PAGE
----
CricViz analysis features in this week’s Telegraph newsletter, which utilises CricViz’s ball-tracking database to assess the effects of simplifying the LBW law.
CricViz have an agreement in place to provide The Telegraph newspaper in the UK with advanced data analysis and visualisations, delivered to their team of award-winning journalists via our team of analysts.
This week Tim Wigmore’s newsletter utilises our extensive ball-tracking database to assess the potential impact of a change to the LBW law recently suggested by the former Australian captain Ian Chappell.
“The unscheduled hiatus to the game has brought reflection about all facets of the sport, even extending to the laws of the game,” writes Wigmore. “Earlier this month, former Australia captain Ian Chappell advocated drastic changes to the LBW law. The law, Chappell wrote, should be reformed. “The new LBW law should simply say: ‘Any delivery that strikes the pad without first hitting the bat and, in the umpire’s opinion, would go on to hit the stumps is out regardless of whether or not a shot is attempted,’” he said. “Forget where the ball pitches and whether it strikes the pad outside the line or not; if it’s going to hit the stumps, it’s out.”
Chappell’s suggestion is an interesting one. At CricViz we believe that the game should constantly look to evolve but that any changes should only be made after careful consideration based on as much empirical evidence as is possible.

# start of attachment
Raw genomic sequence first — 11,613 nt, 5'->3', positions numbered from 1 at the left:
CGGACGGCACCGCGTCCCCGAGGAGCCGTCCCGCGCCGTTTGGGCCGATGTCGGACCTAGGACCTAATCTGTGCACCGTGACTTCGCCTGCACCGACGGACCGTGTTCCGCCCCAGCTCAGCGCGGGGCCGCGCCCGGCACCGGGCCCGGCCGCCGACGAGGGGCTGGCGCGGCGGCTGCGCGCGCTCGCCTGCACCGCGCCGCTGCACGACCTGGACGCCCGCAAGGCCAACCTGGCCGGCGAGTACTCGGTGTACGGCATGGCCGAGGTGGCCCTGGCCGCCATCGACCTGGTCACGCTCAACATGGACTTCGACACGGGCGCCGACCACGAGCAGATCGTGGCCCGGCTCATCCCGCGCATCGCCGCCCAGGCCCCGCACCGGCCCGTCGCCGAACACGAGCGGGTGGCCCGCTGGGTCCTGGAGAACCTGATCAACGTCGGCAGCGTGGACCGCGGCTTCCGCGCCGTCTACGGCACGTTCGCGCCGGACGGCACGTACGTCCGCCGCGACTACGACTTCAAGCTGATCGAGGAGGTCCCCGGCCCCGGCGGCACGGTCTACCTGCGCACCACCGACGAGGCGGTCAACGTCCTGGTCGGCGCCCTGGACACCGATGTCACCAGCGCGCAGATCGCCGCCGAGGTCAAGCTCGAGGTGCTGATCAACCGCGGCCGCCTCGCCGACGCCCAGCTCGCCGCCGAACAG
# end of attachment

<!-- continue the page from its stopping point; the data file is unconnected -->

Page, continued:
“Newton’s third law states that every action always brings an opposite reaction,” writes Wigmore. “Without trialling the new rules we can’t be certain how they would play out, and what new strategies they would inspire. But CricViz’s ball-by-ball tracking data of all forms of the game since 2006 suggests that enforcing Chappell’s desired changes would be a boon to bowlers – in what is already a golden age for Test bowling.”
By applying filters to our ball tracking database to look at all deliveries that hit the batsman’s pad and would also go onto hit the stumps, irrespective of where they pitched or whether the ball hit the batsman in line with the stumps, we are able to identify the balls that would, technically at least, be out under Chappell’s suggestion. The results are presented in the graphic below.
Wigmore describes the major takeaways. “In all three formats, there would be a 167% increase in leg-before dismissals if the ball did not need to pitch or hit the batsman in line, the analysis suggests. The upshot would be that a wicket would fall every 51 balls in first-class cricket, rather than every 61, and first-class averages would plummet a whole six runs. The average score for the loss of ten wickets in a first-class game would drop from 326 to 267. Bowlers would also benefit, to a lesser degree, in one-day international and Twenty20 cricket.”
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